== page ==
Tumor killing bacteria
It has been known for 150 years that bacteria sometimes attack and destroy tumors. But how can one make that happen in a deliberate fashion, without also endangering the life of the patient? Wilhelm Busch of Bonn, Germany, tried to use Streptococcus pyogenes in some patients in the 1860s, but it proved far too dangerous. The same approach was rediscovered in the 1890s by William B. Coley, MD, of New York City, one of the great early heroes of oncology. Coley used killed bacteria and also added Serratia marcescens as a booster. The results were sometimes good and occasionally spectacular. But other doctors had difficulty reproducing these effects, mainly because the preparations made by Parke-Davis were almost entirely without activity. Their product was “Coley’s toxins” in name only, but this did a lot of damage to Coley’s reputation. Eventually his method was banned by the Food and Drug Administration and put on the American Cancer Society’s blacklist of “unproven methods.”
But some intrepid researchers never forgot Coley’s successes. Thanks mainly to Coley’s daughter, Helen Coley Nauts and Lloyd Old, MD, the idea of a bacterial treatment for cancer never died out completely. I recently wrote a detailed report on this topic, which you may want to see. It is available for sale at my cancerdecisions.com Web site:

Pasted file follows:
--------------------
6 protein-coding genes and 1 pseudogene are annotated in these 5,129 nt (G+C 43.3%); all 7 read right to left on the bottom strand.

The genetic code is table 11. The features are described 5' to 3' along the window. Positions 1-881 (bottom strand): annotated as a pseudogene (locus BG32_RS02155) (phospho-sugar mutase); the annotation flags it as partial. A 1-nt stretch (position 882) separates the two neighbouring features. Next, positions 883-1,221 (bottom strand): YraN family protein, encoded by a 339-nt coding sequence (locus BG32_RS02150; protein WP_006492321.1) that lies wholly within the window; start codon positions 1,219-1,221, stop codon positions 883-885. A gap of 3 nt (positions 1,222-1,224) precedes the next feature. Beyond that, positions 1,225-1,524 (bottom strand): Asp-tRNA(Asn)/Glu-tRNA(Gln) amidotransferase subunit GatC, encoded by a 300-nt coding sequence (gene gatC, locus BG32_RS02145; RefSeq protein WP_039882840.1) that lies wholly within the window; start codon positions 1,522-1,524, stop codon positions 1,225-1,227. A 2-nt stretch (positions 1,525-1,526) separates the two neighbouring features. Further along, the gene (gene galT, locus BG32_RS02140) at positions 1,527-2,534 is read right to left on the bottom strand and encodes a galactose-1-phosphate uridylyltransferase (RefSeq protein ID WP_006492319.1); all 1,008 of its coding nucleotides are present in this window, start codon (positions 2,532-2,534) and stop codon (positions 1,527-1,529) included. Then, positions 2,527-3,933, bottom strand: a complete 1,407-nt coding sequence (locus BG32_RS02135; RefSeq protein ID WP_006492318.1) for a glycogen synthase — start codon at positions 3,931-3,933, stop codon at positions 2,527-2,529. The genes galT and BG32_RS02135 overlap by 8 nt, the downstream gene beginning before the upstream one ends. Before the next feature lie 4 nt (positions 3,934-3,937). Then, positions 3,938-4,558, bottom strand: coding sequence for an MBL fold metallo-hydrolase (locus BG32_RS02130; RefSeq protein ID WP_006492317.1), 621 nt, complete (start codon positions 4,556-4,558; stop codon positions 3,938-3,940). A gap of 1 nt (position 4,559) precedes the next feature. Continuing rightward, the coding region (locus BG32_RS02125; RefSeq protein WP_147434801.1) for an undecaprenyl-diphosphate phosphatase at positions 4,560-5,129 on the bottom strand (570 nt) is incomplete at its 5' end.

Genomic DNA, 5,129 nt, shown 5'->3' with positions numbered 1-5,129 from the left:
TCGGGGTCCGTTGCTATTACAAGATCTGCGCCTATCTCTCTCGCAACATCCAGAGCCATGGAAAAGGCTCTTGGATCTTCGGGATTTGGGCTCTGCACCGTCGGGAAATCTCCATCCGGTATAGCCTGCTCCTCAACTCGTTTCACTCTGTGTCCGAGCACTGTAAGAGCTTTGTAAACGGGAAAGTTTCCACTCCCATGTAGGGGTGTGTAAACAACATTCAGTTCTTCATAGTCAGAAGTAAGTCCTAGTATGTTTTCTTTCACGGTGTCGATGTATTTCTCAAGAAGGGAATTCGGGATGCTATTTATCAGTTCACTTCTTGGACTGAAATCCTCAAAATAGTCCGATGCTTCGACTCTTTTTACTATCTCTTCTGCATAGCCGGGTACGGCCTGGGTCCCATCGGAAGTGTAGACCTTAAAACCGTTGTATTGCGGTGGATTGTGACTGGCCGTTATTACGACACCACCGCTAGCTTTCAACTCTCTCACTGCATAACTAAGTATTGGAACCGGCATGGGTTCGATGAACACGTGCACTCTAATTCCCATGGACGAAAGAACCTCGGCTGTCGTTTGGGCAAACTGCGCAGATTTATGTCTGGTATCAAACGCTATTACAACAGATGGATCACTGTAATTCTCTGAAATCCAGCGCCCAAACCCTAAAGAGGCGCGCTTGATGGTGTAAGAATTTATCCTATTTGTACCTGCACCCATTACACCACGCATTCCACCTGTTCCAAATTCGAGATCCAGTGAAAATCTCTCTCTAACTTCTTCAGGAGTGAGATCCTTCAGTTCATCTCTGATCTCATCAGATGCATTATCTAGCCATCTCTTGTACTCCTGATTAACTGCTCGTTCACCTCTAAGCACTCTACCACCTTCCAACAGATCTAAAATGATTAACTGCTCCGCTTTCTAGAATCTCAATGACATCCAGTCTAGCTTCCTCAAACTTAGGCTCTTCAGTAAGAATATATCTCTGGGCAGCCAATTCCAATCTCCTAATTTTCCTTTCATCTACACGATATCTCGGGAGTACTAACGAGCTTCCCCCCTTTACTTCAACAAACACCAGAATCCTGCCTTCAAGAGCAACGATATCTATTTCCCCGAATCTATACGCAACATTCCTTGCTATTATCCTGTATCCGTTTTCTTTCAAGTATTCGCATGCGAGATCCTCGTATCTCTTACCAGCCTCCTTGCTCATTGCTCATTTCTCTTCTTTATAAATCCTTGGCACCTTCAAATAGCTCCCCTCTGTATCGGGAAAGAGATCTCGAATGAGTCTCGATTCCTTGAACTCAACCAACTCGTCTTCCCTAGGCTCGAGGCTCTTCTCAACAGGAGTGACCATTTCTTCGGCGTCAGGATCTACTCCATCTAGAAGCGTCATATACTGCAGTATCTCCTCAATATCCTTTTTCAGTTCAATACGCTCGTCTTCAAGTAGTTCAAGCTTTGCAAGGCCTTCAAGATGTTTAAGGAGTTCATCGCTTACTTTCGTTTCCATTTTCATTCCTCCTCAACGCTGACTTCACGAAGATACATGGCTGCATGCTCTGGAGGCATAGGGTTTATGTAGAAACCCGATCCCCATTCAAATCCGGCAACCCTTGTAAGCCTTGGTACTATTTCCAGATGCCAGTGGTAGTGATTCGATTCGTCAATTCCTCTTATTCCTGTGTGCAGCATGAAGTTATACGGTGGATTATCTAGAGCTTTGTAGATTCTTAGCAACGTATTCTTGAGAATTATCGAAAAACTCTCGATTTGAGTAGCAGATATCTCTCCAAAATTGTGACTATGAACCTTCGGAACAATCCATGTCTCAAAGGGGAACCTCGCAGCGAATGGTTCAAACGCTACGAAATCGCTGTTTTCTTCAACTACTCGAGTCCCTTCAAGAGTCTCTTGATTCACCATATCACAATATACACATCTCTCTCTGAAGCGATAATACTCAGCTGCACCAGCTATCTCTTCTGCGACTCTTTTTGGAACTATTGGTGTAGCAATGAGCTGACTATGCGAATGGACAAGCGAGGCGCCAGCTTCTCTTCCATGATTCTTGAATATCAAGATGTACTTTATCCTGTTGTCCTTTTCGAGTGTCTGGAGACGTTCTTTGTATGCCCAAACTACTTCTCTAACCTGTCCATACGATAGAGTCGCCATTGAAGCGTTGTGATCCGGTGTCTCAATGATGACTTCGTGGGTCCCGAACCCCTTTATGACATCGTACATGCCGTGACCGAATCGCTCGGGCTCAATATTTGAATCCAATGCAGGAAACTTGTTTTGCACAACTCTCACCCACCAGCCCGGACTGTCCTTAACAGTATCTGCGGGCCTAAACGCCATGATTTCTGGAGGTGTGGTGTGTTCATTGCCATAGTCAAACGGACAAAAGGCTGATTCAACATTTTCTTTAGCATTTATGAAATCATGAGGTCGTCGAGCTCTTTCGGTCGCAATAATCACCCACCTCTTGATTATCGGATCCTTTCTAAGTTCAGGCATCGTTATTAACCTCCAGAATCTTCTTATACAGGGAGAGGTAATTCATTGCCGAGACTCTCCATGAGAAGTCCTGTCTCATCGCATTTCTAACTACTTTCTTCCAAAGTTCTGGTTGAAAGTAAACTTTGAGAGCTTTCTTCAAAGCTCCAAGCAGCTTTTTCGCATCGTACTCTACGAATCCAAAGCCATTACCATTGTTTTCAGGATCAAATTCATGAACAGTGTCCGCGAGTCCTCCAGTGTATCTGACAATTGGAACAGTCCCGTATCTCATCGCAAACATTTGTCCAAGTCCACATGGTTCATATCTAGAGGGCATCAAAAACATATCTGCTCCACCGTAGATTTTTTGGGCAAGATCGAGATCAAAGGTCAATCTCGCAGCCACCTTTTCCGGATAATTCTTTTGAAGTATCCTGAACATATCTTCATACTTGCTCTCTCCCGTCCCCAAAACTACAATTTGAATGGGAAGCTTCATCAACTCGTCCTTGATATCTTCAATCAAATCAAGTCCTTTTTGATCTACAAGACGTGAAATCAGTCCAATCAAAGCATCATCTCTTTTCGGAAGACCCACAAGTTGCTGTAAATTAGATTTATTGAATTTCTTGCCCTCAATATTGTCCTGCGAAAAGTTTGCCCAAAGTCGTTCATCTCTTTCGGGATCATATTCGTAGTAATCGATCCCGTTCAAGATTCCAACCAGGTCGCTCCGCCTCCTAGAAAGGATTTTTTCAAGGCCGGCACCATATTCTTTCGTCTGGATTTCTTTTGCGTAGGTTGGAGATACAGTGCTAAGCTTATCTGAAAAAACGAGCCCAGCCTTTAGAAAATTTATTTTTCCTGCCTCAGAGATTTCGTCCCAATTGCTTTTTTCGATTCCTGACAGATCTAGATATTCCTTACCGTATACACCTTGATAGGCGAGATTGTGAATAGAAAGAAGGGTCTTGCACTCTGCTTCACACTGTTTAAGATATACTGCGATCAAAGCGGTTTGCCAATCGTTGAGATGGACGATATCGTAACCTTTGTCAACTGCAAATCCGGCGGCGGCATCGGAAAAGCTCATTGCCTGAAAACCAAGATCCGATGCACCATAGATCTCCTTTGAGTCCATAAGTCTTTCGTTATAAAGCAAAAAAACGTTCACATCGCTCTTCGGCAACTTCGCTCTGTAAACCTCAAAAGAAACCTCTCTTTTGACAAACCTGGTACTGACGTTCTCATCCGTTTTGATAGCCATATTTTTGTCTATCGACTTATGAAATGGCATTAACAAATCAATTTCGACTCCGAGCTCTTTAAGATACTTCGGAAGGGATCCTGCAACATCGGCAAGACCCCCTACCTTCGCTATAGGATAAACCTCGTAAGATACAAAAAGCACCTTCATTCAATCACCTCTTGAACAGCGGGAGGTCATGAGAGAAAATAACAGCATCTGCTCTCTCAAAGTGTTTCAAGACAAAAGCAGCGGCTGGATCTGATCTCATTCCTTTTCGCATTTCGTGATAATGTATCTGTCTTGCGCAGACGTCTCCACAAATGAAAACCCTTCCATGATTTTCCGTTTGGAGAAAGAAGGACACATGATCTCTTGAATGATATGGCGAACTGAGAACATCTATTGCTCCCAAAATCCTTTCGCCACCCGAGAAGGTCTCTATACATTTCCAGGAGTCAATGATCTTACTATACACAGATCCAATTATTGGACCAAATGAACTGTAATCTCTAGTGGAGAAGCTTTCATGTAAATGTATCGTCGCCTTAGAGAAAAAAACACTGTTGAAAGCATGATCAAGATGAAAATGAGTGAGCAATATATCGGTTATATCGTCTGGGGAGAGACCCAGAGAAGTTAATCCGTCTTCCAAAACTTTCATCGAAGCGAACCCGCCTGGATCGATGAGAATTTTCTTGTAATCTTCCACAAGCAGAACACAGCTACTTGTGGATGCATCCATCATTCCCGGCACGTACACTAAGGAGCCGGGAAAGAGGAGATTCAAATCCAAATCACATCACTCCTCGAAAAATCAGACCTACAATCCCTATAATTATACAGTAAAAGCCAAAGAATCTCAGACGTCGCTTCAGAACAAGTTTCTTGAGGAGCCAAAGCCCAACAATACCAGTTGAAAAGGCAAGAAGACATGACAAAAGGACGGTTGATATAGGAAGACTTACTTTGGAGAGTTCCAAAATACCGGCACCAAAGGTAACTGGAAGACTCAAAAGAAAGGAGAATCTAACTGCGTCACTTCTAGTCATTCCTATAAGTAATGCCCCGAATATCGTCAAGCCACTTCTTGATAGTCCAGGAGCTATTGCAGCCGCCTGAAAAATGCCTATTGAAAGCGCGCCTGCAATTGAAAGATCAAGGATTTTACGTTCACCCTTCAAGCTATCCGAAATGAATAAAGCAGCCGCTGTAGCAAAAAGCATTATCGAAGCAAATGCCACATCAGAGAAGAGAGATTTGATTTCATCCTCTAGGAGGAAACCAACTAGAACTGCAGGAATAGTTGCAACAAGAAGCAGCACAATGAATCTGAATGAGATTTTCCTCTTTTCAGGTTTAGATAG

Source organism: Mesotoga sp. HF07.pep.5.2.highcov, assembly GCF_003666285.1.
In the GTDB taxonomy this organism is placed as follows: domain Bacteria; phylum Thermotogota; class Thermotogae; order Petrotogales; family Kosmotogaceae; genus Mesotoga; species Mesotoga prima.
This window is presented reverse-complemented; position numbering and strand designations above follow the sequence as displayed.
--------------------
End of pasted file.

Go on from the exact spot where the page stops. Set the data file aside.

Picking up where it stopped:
Now a San Diego company called Anticancer, Inc. has invented a novel way of delivering destructive bacteria to mice. This work has begun to generate a lot of excitement (including a laudatory 2009 article in the New York Times). So far it has only been performed in mice, but human clinical trials are promised as well.
To see a short narrated slide show on the treatment go to the company’s Web site, www.anticancer.com and search for the video presentation called “Tumor Killing Bacteria.”
This is certainly a very worthwhile idea in its own right, but it is also a powerful confirmation of the original ideas of Coley, which have been scorned and neglected for the better part of a century. I guess you can’t keep a good idea down forever.
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